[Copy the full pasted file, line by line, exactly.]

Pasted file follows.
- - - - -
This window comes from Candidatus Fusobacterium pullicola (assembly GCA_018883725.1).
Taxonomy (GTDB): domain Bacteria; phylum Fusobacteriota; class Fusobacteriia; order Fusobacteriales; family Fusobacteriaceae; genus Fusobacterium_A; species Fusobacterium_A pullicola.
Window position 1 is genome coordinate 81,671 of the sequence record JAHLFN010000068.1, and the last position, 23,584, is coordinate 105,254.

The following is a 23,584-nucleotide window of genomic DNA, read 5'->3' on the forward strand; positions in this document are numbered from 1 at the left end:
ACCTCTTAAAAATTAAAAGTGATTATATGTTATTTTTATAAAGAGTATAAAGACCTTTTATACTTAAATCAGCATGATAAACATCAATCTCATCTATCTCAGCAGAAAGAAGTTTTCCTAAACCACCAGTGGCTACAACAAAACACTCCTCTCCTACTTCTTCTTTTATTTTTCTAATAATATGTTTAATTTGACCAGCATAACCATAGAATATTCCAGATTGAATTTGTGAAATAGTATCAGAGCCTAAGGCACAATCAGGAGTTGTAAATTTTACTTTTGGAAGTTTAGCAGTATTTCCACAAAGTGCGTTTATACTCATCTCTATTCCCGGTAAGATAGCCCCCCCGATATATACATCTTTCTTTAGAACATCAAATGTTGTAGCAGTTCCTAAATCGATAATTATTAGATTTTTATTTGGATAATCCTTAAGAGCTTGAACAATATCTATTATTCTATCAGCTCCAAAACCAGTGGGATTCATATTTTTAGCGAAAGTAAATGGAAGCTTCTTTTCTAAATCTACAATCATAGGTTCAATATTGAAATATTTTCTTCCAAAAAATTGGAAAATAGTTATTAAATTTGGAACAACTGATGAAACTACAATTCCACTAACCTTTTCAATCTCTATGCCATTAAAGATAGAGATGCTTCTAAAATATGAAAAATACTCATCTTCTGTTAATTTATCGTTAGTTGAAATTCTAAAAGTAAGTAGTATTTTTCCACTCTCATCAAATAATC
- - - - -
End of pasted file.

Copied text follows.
This window comes from Candidatus Fusobacterium pullicola (assembly GCA_018883725.1).
Taxonomy (GTDB): domain Bacteria; phylum Fusobacteriota; class Fusobacteriia; order Fusobacteriales; family Fusobacteriaceae; genus Fusobacterium_A; species Fusobacterium_A pullicola.
Window position 1 is genome coordinate 81,671 of the sequence record JAHLFN010000068.1, and the last position, 23,584, is coordinate 105,254.

The following is a 23,584-nucleotide window of genomic DNA, read 5'->3' on the forward strand; positions in this document are numbered from 1 at the left end:
ACCTCTTAAAAATTAAAAGTGATTATATGTTATTTTTATAAAGAGTATAAAGACCTTTTATACTTAAATCAGCATGATAAACATCAATCTCATCTATCTCAGCAGAAAGAAGTTTTCCTAAACCACCAGTGGCTACAACAAAACACTCCTCTCCTACTTCTTCTTTTATTTTTCTAATAATATGTTTAATTTGACCAGCATAACCATAGAATATTCCAGATTGAATTTGTGAAATAGTATCAGAGCCTAAGGCACAATCAGGAGTTGTAAATTTTACTTTTGGAAGTTTAGCAGTATTTCCACAAAGTGCGTTTATACTCATCTCTATTCCCGGTAAGATAGCCCCCCCGATATATACATCTTTCTTTAGAACATCAAATGTTGTAGCAGTTCCTAAATCGATAATTATTAGATTTTTATTTGGATAATCCTTAAGAGCTTGAACAATATCTATTATTCTATCAGCTCCAAAACCAGTGGGATTCATATTTTTAGCGAAAGTAAATGGAAGCTTCTTTTCTAAATCTACAATCATAGGTTCAATATTGAAATATTTTCTTCCAAAAAATTGGAAAATAGTTATTAAATTTGGAACAACTGATGAAACTACAATTCCACTAACCTTTTCAATCTCTATGCCATTAAAGATAGAGATGCTTCTAAAATATGAAAAATACTCATCTTCTGTTAATTTATCGTTAGTTGAAATTCTAAAAGTAAGTAGTATTTTTCCACTCTCATCAAATAATC